By Josh Ledgard
As an entrepreneur you have choices. You get to choose how you spend your time. Do you want to spend it selling to VCs or selling to customers?
This is not an insignificant amount of time we are talking about. I’ve only dabbled, but what I’ve learned is that the average time spent seeking funding is 6-9 months and the outcome isn’t certain. You could spend 6-9 months of your life pitching, refining, and repeating to come back with zero new customers and no money.
There are several reasons you would sell to VCs before customers.
No investor wants to build a 2-4 million dollar/year company. They want Facebook, Google, or Dropbox exits. They want to see that there could a billion dollars in it for them.
You have less than a 1% chance of getting funding and then a MUCH smaller chance of becoming Facebook. You’ve got better odds on your own. But if you buy scratch tickets every day then it could be for you. It’s the new American dream right? Someone has to fund the school system.
Why are you betting your life on a market that requires a skill you don’t have? Stick to what you know or get an education first. At least then you’ll know what you need to look for in a hire.
I know some founders that are excellent at selling to rich people and wanna-bee fortune tellers. They can’t execute to the point of shipping and they can’t sell it to real customers… but damn can they sell rich people on powerpoint.
I’m jealous, but sometimes I think these people would be better off building product like private jets for dogs. They are already skilled at winning over people with loose wallets. Sell what you know best.
The VC media elite will get you coverage wherever you want. They love spending money so they can fund parties at SXSW in the name of growth. In this case you didn’t want a business. You wanted fame. Move to hollywood and start taking acting lessons. You’ll need them for the board meetings.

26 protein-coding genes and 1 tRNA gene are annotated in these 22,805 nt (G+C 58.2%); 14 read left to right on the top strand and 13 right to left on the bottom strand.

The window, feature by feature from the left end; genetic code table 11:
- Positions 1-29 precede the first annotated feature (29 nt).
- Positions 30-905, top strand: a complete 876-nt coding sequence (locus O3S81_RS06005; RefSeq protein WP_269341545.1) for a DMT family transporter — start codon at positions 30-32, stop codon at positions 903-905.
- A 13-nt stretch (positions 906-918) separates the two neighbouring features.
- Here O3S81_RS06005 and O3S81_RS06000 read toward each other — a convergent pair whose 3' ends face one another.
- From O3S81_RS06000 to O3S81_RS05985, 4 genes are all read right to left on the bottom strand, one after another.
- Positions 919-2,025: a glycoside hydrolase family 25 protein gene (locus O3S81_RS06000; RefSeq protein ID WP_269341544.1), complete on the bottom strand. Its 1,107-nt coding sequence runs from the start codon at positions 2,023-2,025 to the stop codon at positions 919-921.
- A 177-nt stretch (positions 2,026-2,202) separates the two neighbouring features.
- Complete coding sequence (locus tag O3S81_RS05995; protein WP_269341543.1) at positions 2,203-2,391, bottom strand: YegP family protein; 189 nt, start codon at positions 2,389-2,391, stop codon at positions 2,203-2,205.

No doubt. People that control money are generally well connected. This is probably the second best legitimate reason to go after some funding. You’ll get put in touch with people and mentors that you may not have had access to before.
But if it’s connections you are short on then consider that there are alternate paths. Incubators are now common place with great mentors. The even better news is that most incubators list who these mentors are. If they are smart these mentors will generally take the time to meet anyone with a good idea whether or not they got into the incubator.
Be honest with yourself now. Are you building a rocket to mars? There are some visions that truly need a lot of money to get off the ground. Rockets to mars. Cures to cancer. Robots that changes diapers.
These are visions that move humanity forward and probably need a few million dollars on day one.
Your “platform” that improves customer satisfaction with brand advertisements on Facebook or helps people peddle crap at 50% off every day… That’s cool. I like Facebook and I love saving money… but it’s not a diaper changing robot that cures cancer while building the fucking martian lander. You don’t need money.
You just need to sell to 100 customers and start building revenue.
That’s the beauty of it. You’ve decided that you are going to be an entrepreneur. There are several paths to success.
If you like spending your time in powerpoint learning how to proposition rich people you might get money for it in 6-9 months.
If you like solving problems and learning about your customers so you can solve even bigger problems you might build a real business. But you probably want see you name in lights. No one writes about the non-VC companies that make up 80% of the economy and the 99% of entrepreneurs that don’t get funding.
I’d be dumb not to take someone’s money on terms that work out for us. But I’m not going to dedicate 6-9 months of my life begging. I’ve got customers to satisfy.
If you liked this post then you will love the video that inspired it. A YouTube classic…